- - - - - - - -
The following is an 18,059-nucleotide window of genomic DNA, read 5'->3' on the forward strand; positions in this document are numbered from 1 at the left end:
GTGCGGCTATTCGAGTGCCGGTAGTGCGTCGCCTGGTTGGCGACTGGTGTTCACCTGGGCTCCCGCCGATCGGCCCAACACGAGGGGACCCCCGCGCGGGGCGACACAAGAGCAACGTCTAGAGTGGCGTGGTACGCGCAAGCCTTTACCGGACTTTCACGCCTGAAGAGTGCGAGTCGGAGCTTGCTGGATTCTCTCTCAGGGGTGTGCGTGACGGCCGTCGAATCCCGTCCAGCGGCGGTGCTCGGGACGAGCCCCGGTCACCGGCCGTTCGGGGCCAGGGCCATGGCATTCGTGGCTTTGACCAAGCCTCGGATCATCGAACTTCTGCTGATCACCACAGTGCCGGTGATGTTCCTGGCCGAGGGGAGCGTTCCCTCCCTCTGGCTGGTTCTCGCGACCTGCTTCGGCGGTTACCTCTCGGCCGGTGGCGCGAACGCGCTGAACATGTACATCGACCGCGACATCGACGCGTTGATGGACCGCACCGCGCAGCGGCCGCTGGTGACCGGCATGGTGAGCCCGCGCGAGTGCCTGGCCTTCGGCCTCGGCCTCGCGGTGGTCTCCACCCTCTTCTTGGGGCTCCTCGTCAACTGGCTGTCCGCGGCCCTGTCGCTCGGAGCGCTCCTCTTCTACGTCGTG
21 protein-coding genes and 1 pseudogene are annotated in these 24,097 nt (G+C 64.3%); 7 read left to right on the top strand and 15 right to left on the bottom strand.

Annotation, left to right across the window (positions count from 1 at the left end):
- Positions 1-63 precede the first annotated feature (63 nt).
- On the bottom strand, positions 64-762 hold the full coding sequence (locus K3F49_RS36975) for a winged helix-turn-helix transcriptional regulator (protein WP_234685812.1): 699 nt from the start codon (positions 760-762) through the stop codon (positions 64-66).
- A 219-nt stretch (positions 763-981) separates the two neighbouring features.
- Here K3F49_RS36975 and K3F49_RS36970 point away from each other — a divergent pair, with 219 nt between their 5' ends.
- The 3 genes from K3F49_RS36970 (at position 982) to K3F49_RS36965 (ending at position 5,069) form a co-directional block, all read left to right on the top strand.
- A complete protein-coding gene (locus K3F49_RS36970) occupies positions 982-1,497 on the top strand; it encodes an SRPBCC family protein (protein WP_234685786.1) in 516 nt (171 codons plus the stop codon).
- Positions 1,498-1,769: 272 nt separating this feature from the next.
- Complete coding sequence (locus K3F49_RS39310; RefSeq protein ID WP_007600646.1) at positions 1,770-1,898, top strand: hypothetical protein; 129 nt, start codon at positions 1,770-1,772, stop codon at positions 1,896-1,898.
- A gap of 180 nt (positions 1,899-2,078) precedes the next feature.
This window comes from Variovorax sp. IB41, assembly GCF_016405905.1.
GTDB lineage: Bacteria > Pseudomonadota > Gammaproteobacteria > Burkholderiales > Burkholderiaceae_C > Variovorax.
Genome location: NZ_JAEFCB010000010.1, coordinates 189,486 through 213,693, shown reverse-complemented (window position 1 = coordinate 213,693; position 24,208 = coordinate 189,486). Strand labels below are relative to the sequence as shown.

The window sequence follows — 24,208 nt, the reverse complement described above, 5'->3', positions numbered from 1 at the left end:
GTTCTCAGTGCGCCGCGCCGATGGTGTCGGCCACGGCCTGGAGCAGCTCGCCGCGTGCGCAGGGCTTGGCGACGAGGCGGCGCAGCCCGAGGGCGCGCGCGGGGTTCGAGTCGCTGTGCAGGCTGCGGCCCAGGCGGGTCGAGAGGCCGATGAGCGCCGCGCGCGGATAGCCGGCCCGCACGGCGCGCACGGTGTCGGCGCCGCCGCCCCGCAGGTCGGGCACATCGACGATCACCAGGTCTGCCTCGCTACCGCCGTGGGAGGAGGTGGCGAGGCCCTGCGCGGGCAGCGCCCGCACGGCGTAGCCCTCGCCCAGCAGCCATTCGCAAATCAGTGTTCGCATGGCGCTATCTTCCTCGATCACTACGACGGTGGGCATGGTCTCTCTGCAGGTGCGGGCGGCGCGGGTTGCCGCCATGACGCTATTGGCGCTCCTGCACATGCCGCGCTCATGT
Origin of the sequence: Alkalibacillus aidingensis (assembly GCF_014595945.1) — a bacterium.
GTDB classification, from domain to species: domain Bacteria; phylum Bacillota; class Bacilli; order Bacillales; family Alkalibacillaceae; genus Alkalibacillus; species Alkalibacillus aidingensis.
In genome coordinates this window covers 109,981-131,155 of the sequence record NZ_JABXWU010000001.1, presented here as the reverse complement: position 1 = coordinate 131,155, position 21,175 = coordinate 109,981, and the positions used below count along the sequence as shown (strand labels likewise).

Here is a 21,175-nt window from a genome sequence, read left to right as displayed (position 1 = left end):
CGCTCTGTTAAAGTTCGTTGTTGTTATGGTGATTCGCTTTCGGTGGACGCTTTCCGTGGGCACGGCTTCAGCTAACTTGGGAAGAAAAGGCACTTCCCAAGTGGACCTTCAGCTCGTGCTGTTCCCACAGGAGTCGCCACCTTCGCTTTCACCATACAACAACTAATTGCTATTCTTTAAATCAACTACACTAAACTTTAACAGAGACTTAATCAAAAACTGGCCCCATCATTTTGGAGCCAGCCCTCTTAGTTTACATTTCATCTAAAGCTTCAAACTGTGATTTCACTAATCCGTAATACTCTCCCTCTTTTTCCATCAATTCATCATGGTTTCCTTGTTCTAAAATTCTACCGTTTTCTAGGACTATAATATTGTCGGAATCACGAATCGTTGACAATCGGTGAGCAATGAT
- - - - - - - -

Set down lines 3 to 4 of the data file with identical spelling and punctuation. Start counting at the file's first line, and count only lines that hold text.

21 protein-coding genes and 1 pseudogene are annotated in these 24,097 nt (G+C 64.3%); 7 read left to right on the top strand and 15 right to left on the bottom strand.

Annotation, left to right across the window (positions count from 1 at the left end):